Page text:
Mr. OWEN: Supposed to get around this fundamental contradiction, but the problem with the use of words like that is, they don't actually resolve the contradiction at all.
MARTIN: Richard, another issue is agricultural subsidies, specifically in the West.
Mr. OWEN: Yeah.
MARTIN: Western governments subsidizing farmers, giving them a substantial advantage over farmers in the third world or the developing world rather. Does the conference - does it tend to split down the line between the haves and the have-nots, the developing world versus the developed world?
Mr. OWEN: It pretty much does, with the exception of Britain, which has long campaigned against farm subsidies here within Europe, particularly having in mind French agriculture. In fact Douglas Alexander, who's the British representative here, he's the international development secretary, has come out and pinned part of the responsibility for the food price crisis, precisely on farm subsidies. He said, and I quote, "It's unacceptable that rich countries still subsidize farming by a billion dollars a day, and this costs poor farmers in developing countries an estimated 100 billion dollars a year in lost income."
Well, that's a familiar tale from the British point of view, but of course, it's not supported by many other countries in Europe, or indeed, in the western world. So yes, I think on biofuels, on - as I said on reducing trade tariffs, on export restrictions, on farm subsidies, it's difficult at this stage, as I say, with only three hours to go before they issue their declaration, difficult to see how they're really going to gloss over these fundamental points of difference.
MARTIN: Yeah. I want to ask...
Mr. OWEN: Like, we're in a situation where we haven't really advanced that much since the World Food Summit of 1996, which adopted a plan for action in which we undertook to halve the number of the world's hungry by 2015. Well, we're not far from that target date, and that plan of action was endorsed by the last World Food Summit here in Rome in 2002, I guess now in 2008 we don't seem to be anywhere near achieving that.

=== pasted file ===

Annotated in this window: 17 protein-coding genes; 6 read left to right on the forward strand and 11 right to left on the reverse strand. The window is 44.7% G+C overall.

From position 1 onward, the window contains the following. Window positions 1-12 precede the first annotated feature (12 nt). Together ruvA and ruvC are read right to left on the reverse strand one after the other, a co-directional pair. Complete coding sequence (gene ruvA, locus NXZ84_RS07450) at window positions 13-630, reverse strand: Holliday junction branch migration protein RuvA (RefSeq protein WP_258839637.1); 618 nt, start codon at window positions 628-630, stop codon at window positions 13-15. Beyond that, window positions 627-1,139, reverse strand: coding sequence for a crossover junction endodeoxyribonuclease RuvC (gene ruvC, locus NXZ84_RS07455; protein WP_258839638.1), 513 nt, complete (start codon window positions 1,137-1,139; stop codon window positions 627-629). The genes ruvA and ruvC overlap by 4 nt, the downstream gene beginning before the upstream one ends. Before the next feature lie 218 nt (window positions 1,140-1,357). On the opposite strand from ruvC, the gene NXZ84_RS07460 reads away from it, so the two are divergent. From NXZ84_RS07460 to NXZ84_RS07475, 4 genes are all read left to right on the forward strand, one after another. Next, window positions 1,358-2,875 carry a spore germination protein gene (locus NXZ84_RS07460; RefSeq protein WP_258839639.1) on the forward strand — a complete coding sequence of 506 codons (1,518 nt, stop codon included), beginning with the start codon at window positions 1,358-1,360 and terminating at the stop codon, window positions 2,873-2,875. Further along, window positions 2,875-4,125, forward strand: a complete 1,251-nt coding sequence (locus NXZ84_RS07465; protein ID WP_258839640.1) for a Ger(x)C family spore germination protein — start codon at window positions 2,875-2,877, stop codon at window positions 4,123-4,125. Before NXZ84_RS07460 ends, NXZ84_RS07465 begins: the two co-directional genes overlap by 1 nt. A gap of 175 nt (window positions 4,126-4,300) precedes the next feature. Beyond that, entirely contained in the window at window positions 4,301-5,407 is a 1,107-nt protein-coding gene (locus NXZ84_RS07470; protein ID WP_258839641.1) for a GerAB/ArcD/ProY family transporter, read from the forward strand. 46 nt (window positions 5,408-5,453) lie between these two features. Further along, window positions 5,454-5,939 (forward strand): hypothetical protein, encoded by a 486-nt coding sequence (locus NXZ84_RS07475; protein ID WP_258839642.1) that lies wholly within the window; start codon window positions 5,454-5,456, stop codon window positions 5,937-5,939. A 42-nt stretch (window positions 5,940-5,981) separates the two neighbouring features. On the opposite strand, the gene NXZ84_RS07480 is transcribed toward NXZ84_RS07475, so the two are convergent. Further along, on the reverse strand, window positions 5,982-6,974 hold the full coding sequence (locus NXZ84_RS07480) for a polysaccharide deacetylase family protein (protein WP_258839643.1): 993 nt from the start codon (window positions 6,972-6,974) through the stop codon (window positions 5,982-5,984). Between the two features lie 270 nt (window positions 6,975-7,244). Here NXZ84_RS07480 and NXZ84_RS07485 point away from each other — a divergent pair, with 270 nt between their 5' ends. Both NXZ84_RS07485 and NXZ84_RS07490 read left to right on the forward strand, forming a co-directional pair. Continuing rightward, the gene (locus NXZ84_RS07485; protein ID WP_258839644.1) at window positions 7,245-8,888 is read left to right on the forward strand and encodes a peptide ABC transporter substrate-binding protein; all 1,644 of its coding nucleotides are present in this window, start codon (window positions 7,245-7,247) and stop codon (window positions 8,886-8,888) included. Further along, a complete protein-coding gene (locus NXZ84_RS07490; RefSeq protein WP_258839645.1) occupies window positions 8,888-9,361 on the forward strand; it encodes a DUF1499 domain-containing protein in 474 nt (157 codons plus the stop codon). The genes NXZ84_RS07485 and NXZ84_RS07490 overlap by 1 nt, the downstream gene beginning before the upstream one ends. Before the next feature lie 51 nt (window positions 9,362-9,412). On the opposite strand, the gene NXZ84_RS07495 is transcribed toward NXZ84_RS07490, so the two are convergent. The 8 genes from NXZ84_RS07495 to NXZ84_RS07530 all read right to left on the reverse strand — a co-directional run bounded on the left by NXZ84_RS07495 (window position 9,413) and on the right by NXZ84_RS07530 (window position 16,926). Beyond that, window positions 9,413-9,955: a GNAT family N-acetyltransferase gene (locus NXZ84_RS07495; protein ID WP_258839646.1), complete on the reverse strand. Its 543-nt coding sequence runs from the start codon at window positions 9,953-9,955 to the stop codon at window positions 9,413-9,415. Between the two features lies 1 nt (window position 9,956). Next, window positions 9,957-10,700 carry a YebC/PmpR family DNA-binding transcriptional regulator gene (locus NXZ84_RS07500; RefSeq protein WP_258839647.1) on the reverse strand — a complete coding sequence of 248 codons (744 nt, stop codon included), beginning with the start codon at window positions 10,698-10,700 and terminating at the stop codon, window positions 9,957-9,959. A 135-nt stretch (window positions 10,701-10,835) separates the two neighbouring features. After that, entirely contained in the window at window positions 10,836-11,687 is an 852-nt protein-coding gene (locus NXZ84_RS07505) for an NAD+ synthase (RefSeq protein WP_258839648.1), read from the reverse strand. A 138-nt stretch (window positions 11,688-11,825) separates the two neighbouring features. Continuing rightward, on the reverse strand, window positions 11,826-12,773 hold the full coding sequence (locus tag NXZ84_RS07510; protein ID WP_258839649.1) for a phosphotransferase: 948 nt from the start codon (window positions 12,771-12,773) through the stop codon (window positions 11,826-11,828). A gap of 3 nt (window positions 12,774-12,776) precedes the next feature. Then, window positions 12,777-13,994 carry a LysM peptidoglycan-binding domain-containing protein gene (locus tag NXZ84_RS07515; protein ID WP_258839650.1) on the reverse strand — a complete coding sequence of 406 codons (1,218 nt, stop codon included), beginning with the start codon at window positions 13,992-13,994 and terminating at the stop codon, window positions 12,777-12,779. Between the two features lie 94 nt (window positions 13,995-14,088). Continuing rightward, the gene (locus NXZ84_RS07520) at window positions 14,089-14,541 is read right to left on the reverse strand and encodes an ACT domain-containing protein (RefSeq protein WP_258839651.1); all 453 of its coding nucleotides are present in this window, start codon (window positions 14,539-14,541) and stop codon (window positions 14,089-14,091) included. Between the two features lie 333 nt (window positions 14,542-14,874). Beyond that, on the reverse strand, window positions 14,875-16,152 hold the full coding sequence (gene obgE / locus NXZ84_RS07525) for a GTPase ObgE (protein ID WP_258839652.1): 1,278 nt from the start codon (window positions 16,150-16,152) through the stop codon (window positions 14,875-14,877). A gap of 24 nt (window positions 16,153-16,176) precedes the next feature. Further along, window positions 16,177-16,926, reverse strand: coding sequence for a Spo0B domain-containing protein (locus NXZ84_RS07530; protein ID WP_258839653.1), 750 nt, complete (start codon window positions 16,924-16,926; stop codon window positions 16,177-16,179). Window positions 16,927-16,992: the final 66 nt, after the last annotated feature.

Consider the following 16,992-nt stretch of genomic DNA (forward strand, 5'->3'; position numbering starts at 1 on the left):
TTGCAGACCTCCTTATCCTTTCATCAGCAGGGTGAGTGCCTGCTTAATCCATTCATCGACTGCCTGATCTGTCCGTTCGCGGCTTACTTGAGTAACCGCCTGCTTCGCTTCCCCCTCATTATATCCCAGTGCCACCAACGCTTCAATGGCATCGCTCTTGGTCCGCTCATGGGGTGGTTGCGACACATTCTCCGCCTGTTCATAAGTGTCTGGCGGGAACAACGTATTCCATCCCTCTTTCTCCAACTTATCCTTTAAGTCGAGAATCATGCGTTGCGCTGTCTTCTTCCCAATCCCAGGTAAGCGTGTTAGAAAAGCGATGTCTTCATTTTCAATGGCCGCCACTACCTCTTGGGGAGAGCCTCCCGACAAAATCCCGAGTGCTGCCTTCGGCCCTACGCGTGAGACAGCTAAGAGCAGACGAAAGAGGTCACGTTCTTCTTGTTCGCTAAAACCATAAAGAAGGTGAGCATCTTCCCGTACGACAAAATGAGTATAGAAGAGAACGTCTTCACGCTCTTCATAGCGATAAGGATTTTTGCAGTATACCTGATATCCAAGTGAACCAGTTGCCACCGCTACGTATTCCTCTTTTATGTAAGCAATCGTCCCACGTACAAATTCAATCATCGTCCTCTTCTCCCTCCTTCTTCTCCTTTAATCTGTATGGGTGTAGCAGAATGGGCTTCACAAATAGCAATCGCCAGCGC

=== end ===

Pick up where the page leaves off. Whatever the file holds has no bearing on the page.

MARTIN: Some skepticism then about the effectualness or the impact that this statement will make in these summits. I want to - in that spirit, I want to ask you finally about the presence of Iranian President Mahmoud Ahmadinejad and President Robert Mugabe of Zimbabwe. Many critics are saying their mere presence at this conference undermines the impact or the validity of this conference. How has their presence affected what's going on there?
Mr. OWEN: Well, it certainly did in media terms, there's no question that. On Tuesday, the opening day of the conference, when both of them spoke, most of the media attention clearly went to Mr. Mugabe's - well, first of all the - what was just described by some western leaders as the obscenity of his presence at a conference on hunger, when he himself was responsible for starvation and the collapse in Zimbabwe, and the collapse of the Zimbabwean economy, and then his speech in which he blamed the United States and the European Union for the troubles of Zimbabwe, because of sanctions imposed on him.
And then Mr. Ahmadinejad, who outside the conference attacked once again Israel and Zionism, saying Israel would disappear from the map, and then used the conference itself to suggest that the world's economic problems were the result of manipulation by unseen hidden and sinister profiteering forces. Well, all of that was described to me by one FAO official as sort of distracting cabaret (unintelligible), which, in the sense that it distracted the world media, I don't know though that it distracted those behind the scenes, the so-called Sherpas, whose job it is to actually fo - try and forge a common agreement here. I don't think that those fireworks on the stage, distracted them from the substance of the problems under discussion.
MARTIN: As so often...
Mr. OWEN: The problem there is...
MARTIN: Go ahead.
Mr. OWEN: I beg your pardon?
MARTIN: Go ahead.
Mr. OWEN: No. I was going to say the problem there, I think, is not so much the distraction of these two pariah leaders, appearing under United Nations auspices in defiance of (unintelligible), and certainly Mr. Mugabe's case of a - an EU ban on him traveling to Europe. I don't think the problem is that so much as what I've outlined before, which is the unbridge - almost unbridgeable divide, it seems, between rich and poor nations over how to proceed, and I can see that what is almost certainly going to happen, is that some of these issues will be deferred to the next big international meeting, which is the G8 Summit in Japan next month, and the resumption of the Doha Rounds of the trade talks by the World Trade Organization, the WTO.
MARTIN: So this is - clearly many more big summits and conferences ahead. This is an issue that we'll be talking about for awhile. Richard Owen is the Rome based reporter covering the conference on world food security for the British paper the Times. Richard, thanks so much. We appreciate it.
Mr. OWEN: My pleasure.
MARTIN: Take care. $00.00